Switch grass is a warm season grass with deep, fibrous roots, making it an outstanding plant for erosion control and soil stabilization. Photo credit: Robert H. Mohlenbrock @ USDA-NRCS PLANTS Database / USDA SCS. 1991. Southern wetland flora: Field office guide to plant species. South National Technical Center, Fort Worth.
Native to North America
FIRST IMPRESSIONS: Panicum virgatum is an elegant vase shaped grass with an abundance of seasonal interest. In spring, a fresh crop of glaucous stems and graceful bluish-green arching leaves rise from the earth. Mature plants are statuesque and crowned with airy panicles of summer spikelets. In late evening, the tiny purple tinged spikelets seem to dance above the foliage. In autumn and winter, leaves and seeds develop an amber glow. This handsome grass thrives in prairie type settings or in sunny gardens with moist, average or dry soils.
HABITAT & HARDINESS: Panicum virgataum ranges through most of the southern Canadian provinces and the contiguous United States except for Washington, Oregon and California. The species is most common in the Midwestern Plains of North America.
Plants are indigenous to prairies, savannas, glades, rocky bluffs, stream banks, open woods, sand dunes, borders of marshes, roadsides, ditches and fields. This species is more tolerant of disturbance than most other prairie grasses.
Panicum virgataum is hardy from USDA Zones 3-9.
PLANT DESCRIPTION: Panicum virgataum is a robust bunch grass that produces many vertical culms from short rhizomes.
The linear leaves are arranged alternately on the blue-green glaucous stems. The arching blades are gray green, medium green or bluish green with yellow or red fall tints. They are ½” wide and 24” long with bases that wrap around the stems.
In late summer as the foliage reaches mature height, open airy flower panicles appear. The panicles are pyramidical in outline. They consist of many small spikelets held on wirey stems. The ripe seed that follow are soft tan. Dried seed and foliage develop a coppery winter hue.
Plants are anchored by an extensive fibrous root system that can penetrate the soil to a depth of 10’ while top growth attains a 3-6’ height and 3’ spread.
CULTURAL & MAINTENANCE NEEDS: Panicum virgatum prospers in sunny sites with average to moist soil. Plants tolerate clay, alkalinity, drought, moderate salinity and seasonal flooding.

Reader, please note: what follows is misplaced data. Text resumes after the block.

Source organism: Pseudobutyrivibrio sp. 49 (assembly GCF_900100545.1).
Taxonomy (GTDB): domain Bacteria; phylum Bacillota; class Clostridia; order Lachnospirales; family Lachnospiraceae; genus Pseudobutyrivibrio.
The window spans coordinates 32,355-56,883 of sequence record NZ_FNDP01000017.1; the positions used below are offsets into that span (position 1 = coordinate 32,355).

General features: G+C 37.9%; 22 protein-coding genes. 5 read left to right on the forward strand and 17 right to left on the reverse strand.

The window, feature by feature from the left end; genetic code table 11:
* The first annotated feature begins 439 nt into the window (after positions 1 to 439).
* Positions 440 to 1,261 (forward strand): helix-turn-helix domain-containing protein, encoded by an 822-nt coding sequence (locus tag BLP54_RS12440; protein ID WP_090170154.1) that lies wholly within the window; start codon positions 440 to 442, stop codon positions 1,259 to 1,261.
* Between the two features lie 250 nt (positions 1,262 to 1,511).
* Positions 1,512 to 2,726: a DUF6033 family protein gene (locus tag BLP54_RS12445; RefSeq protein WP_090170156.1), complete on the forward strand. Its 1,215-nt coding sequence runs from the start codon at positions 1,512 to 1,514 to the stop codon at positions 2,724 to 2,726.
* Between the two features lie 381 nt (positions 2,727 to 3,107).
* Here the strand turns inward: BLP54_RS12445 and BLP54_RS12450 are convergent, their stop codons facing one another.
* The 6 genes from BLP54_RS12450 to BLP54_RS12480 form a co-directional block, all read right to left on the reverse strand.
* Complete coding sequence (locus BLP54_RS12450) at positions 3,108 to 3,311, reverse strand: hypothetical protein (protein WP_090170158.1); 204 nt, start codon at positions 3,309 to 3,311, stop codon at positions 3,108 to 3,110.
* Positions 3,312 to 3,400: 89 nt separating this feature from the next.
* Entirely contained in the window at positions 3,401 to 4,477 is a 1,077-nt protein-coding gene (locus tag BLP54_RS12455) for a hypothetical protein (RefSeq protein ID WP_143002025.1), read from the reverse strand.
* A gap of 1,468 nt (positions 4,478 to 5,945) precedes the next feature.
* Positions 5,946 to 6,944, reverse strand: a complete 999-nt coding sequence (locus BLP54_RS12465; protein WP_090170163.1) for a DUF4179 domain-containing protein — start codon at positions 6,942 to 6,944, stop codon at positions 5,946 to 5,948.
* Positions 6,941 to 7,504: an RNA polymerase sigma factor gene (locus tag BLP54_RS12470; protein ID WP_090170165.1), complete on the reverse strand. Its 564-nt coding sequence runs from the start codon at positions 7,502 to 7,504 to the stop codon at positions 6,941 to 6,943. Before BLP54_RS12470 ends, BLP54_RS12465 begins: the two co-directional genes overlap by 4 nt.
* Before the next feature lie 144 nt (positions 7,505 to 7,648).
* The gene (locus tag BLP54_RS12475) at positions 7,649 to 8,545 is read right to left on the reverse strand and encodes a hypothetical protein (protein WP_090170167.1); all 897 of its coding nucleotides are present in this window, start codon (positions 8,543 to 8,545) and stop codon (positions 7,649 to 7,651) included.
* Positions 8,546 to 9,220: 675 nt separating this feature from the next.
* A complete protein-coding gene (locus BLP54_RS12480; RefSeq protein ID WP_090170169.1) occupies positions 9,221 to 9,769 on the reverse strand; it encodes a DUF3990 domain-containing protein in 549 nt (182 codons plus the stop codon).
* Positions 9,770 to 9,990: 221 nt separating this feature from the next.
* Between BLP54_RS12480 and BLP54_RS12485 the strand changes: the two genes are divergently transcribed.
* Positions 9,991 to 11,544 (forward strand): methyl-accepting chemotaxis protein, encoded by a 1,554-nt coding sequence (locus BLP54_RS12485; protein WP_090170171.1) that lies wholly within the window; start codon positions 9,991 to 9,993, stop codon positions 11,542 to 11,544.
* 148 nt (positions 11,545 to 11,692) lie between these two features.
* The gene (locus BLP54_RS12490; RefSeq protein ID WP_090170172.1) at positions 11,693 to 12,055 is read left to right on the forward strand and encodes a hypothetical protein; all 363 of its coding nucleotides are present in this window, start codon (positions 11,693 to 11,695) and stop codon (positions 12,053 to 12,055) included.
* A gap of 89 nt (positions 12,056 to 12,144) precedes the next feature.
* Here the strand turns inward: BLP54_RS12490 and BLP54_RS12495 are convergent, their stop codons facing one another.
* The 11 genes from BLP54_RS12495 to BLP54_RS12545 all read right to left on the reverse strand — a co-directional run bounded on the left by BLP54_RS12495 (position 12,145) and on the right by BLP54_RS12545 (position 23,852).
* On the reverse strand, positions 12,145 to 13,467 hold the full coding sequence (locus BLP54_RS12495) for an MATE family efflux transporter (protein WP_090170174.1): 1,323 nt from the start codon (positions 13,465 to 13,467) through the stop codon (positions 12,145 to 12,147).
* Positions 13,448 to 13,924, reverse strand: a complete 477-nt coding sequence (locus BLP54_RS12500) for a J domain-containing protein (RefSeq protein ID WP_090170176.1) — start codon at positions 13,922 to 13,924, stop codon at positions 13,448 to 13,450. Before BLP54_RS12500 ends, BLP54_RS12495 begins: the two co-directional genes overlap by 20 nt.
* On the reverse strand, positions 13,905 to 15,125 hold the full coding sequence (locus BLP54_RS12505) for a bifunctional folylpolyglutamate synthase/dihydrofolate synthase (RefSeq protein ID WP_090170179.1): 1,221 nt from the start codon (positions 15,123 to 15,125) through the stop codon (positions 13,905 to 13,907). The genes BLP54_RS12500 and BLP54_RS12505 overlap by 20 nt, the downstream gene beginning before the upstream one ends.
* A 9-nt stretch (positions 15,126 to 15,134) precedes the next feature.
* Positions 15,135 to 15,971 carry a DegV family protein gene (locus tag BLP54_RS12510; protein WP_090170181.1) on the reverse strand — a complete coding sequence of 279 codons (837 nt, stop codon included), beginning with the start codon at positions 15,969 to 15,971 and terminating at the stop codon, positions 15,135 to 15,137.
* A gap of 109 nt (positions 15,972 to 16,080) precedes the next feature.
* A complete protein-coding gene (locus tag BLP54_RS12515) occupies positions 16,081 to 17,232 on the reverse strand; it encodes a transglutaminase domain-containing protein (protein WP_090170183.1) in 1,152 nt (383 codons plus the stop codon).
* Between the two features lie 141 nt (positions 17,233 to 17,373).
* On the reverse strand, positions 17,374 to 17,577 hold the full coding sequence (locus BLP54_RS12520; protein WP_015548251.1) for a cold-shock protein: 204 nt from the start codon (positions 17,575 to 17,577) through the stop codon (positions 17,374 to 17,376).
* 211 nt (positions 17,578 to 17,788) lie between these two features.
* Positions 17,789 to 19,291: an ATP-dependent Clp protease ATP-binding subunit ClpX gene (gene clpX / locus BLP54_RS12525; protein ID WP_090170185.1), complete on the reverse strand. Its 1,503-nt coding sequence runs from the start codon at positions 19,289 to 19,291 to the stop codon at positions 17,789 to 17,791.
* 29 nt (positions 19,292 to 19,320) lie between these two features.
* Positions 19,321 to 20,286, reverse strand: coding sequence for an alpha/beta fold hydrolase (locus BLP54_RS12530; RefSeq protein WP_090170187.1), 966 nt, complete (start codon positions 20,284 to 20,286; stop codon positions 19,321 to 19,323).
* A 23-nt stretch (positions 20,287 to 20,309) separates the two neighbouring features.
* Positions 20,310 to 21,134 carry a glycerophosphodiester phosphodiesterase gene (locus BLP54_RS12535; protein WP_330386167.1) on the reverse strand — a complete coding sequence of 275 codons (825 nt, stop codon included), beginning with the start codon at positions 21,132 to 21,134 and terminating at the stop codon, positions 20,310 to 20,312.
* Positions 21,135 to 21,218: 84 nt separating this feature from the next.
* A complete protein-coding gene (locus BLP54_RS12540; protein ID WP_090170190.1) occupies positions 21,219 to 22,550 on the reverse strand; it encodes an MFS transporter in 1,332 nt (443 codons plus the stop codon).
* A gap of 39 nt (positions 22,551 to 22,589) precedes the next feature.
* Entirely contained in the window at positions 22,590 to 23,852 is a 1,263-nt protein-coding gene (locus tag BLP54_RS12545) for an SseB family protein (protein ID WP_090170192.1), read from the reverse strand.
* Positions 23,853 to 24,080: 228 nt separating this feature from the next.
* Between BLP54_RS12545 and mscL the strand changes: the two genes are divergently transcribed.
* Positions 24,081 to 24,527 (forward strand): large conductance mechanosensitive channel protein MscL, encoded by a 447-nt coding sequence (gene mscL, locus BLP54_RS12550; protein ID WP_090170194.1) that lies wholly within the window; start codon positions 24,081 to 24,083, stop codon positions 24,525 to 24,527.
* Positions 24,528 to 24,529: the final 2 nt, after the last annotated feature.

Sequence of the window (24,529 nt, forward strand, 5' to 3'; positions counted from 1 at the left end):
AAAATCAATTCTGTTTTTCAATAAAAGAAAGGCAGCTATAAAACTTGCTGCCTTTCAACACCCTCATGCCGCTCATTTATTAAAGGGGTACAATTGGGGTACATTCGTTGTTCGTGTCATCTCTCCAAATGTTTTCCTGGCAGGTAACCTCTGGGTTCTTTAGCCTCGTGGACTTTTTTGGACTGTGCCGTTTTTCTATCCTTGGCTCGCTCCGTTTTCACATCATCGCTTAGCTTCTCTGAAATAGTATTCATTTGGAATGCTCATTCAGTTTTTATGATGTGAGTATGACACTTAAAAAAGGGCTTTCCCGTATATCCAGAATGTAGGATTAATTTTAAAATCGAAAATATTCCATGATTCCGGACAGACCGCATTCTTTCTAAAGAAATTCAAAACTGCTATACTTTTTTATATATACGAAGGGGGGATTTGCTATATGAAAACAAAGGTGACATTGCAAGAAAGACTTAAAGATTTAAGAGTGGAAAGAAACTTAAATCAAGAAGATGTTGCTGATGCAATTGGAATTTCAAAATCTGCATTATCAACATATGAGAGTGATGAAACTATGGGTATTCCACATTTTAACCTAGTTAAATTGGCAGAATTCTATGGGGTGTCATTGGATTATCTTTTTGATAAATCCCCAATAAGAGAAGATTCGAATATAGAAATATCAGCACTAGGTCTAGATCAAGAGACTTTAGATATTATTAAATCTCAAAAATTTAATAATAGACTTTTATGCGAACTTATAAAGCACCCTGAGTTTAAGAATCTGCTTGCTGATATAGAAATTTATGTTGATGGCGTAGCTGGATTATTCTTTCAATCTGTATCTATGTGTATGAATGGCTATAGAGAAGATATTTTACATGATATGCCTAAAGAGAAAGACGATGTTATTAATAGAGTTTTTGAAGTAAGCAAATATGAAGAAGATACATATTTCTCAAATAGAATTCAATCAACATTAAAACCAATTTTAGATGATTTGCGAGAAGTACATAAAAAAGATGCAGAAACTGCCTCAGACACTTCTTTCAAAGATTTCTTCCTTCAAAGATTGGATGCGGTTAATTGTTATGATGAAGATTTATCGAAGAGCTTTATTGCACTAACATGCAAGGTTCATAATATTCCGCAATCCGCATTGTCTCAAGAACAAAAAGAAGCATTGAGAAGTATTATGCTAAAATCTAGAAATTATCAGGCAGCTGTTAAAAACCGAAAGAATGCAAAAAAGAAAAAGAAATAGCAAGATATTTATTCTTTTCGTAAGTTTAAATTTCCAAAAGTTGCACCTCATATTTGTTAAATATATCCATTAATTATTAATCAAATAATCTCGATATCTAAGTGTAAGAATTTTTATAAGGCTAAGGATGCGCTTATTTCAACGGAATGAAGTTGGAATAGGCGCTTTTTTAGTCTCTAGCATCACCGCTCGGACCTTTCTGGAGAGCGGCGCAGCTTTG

The only maintenance needed is to cut or burn this grass to the ground in late winter.
Avoid excess shade, fertilizers or abundant water that promote weak sprawling stems.
This species can expand into colonies by seeding and expanding from rhizomes. In small gardens with ideal growing conditions, deadheading may be needed to prevent excessive seeding.
LANDSCAPE USES: This grass is an appealing Accent or Mass Planting for Wildlife Gardens, Prairies or Meadows. Panicum virgatum provides Erosion Control, Fall Color, Winter Interest, Interesting Blooms and Showy Seedheads. Plants are appropriate for Cottage Gardens, Low Maintenance Plantings, Water Wise Landscapes, Rain Gardens, Roadsides, Restoration Projects, Stormwater Management and Perennial Borders.
COMPANION & UNDERSTUDY PLANTS: Try pairing with Aster umbellatus, Coreopsis tripteris, Echinacea purpurea, Hibiscus moscheutos, Liatris spicata, Rudbeckia hirta or Schizachyrium scoparium.
Sorghastrum nutans has similar height, foliage and cultural needs and can be substituted if needed.
TRIVIA: Panicum virgatum is a dominant species of the Midwestern Tallgrass Prairies. This grass along with Andropogon gerardii, Schizachyrium scoparium and Sorghastrum nutans are sometimes called "The Four Horsemen of the Prairie".
Plants host the caterpillars of several skipper species. The seed are eaten by a variety of birds and small rodents. Tender young foliage is browsed by deer and livestock and dense upright growth provides winter cover for wildlife.
For more information on this plant, visit the USDA PLANTS Database: http://plants.usda.gov/java/profile?symbol=pavi2